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Going green

  1. DEP to St. Pete: Spend money on sewer lines, not other suggested fixes

    Water

    ST. PETERSBURG — Forget that street sweeper. Take a rain check for the aerators to spruce up Lake Maggiore. And, while you're at it, find some other source of cash to make those city recreation centers more energy efficient.

    A city street sweeper helps prepare the track before a grand prix race in St. Petersburg. City officials have suggested purchasing a new sweeper to comply with a state consent decree. But state environmental officials say the money would be better spent to fix leaky private sewer lines. [DIRK SHADD   |  Times]
  2. Florida 10-year-old is one of 21 kids suing federal government over climate change

    Global Warming

    At age 10, Levi Draheim hates math and loves reading Harry Potter books. He plays the violin but dislikes practicing. What he really enjoys is paddling a kayak or going swimming. It helps that he lives just a five-minute walk from the beach in the town of Indialantic on Florida's east coast.

    Levi Draheim, 10, from Indialantic on Florida?€™s east coast, is one of 21 kids around the country who have joined together to sue the federal government over climate change. [Photo courtesy of James Kilby]
  3. These giant crabs can grow as big as dogs - and hunt birds, a biologist's video now proves

    Wildlife

    There's a theory that giant crabs overwhelmed Amelia Earhart, dismembered her and carried her bones underground.

    A coconut crab like this one was recently caught on video killing a bird. Photo via Wikipedia Commons. Photo taken by Rebecca Dominguez.
  4. Florida panther killed by vehicle; 25th death this year

    Wildlife

    NAPLES, Fla. (AP) — An endangered Florida panther was struck and killed by a vehicle.

    FILE - A Florida Fish and Wildlife trail camera catches a nursing female panther in January 2017.
  5. Best beaches? Now it's our turn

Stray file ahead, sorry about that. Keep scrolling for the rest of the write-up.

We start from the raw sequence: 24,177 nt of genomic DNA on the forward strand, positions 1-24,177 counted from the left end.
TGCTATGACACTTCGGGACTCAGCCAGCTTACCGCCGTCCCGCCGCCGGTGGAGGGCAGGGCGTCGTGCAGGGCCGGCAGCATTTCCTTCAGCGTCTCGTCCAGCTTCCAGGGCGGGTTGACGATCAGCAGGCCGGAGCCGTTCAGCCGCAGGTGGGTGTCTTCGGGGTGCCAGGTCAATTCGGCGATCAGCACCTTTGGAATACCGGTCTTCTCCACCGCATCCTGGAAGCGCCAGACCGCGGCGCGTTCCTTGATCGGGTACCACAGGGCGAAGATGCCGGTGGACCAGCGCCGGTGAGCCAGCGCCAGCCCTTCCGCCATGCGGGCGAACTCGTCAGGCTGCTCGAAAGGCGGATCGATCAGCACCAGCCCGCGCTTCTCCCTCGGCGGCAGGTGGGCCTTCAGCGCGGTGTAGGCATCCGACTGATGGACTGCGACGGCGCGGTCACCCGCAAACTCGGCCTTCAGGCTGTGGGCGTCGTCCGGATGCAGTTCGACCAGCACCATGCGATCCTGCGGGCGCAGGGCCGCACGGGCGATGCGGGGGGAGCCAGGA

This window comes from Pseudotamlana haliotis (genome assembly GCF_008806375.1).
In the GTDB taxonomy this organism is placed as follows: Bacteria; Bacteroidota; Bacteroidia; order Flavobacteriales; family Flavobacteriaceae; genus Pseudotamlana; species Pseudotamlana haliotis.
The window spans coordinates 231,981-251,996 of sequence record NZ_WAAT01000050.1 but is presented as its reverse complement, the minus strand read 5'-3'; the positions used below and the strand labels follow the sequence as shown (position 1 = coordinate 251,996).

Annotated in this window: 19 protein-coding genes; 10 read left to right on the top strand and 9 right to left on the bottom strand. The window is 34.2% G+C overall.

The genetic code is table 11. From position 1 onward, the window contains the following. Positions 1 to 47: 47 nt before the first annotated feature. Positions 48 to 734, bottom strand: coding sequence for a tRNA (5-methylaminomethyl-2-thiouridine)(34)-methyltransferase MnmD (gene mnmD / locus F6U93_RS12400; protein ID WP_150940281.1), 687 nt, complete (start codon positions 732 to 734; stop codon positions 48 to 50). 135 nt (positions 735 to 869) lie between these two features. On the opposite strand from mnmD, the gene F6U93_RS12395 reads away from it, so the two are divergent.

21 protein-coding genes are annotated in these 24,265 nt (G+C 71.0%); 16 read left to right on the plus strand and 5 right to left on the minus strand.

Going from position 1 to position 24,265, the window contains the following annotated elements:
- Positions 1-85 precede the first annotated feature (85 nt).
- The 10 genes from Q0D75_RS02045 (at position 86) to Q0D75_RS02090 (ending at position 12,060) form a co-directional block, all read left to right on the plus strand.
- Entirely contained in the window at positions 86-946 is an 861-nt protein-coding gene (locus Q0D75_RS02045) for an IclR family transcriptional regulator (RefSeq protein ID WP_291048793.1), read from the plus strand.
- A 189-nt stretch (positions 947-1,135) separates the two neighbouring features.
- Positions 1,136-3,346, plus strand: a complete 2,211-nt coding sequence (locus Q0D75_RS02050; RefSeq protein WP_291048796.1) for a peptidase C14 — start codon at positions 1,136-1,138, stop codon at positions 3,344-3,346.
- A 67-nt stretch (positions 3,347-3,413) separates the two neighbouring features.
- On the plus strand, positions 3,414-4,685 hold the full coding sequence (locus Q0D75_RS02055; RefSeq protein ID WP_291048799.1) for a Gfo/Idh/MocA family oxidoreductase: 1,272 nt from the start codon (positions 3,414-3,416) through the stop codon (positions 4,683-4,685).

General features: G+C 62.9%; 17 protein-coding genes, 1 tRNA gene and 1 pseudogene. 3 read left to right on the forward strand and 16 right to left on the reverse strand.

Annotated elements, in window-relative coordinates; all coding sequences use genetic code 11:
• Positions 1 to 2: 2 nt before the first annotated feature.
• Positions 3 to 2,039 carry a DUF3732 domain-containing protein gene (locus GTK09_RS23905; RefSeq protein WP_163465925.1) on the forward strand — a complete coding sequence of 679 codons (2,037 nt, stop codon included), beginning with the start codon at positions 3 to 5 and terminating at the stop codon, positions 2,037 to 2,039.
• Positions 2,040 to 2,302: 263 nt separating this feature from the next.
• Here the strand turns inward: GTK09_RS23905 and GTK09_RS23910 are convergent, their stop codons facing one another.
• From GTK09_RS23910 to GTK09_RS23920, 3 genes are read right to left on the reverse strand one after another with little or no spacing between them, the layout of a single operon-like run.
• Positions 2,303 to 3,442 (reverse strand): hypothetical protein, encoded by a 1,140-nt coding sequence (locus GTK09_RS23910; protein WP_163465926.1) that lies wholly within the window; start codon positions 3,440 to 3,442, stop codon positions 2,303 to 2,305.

Environment

    For those of us who know Florida, you know this time of year is quiet. The weather chills ever so slightly, making for perfect days at the beach. The tourists, affectionately referred to as snowbirds, aren't here yet, which makes for smaller crowds. The sun is less intense, giving us some reprieve. So the …

    A drone's view of St. Pete Beach. The two most popular destinations in St. Pete Beach are Pass-A-Grille Beach and Shell Key. LUIS SANTANA | Times
  6. Frizzy-haired, smaller-headed orangutan may be new great ape

    Wildlife

    A remote population of frizzy-haired orangutans on the Indonesian island of Sumatra seems to be a new species of primate, scientists say.

  7. Days before election, St. Pete City Council tussles over sewage

    Water

    ST. PETERSBURG — One last spat before Election Day broke out along political lines at Thursday's City Council meeting between supporters of incumbent Mayor Rick Kriseman and former Mayor Rick Baker.

    Partially-treated sewage discharges into Tampa Bay from a St. Petersburg city sewage plant in September 2016 during the height of the city's 13-month, billion-gallon sewage crisis. [EVE EDELHEIT   |   Times]

  8. Three decades of panther capture-and-collar program may come to an end

    Wildlife

    500 FEET ABOVE THE BIG CYPRESS NATIONAL PRESERVE — Biologist Darrell Land holds his left hand out flat, as if he's playing paper in a rock-paper-scissors game, then tilts it to the right. Pilot Don Graham banks the Cessna Skyhawk at a 45-degree angle and begins circling a clump of cypress trees.

    A state wildlife biologist adjusts a radio collar on a sedated panther. Biologists have been taking radio telemetry readings on panther locations since 1981.
  9. Florida's most endangered butterfly may not have survived Hurricane Irma

    Wildlife

    Hurricane Irma didn't hurt the endangered Key deer, but it may have all but wiped out the most endangered butterfly in Florida.

    The male Miami blue’s wings are iridescent blue on top.
  10. Squeaky the rehabilitated owl may be in danger after escaping Clearwater home

    Wildlife

    CLEARWATER — Squeaky took flight before his big festival debut, disappearing into the trees before his handlers could catch him.

    Squeaky, a great horned owl, escaped Wednesday morning from his home at Moccasin Lake Nature Park, where he's cared for by Clearwater Audubon Society volunteers.  Call the Clearwater Audubon Society at 727-798-2385 if you to sight him. [Courtesy of the Clearwater Audubon Society]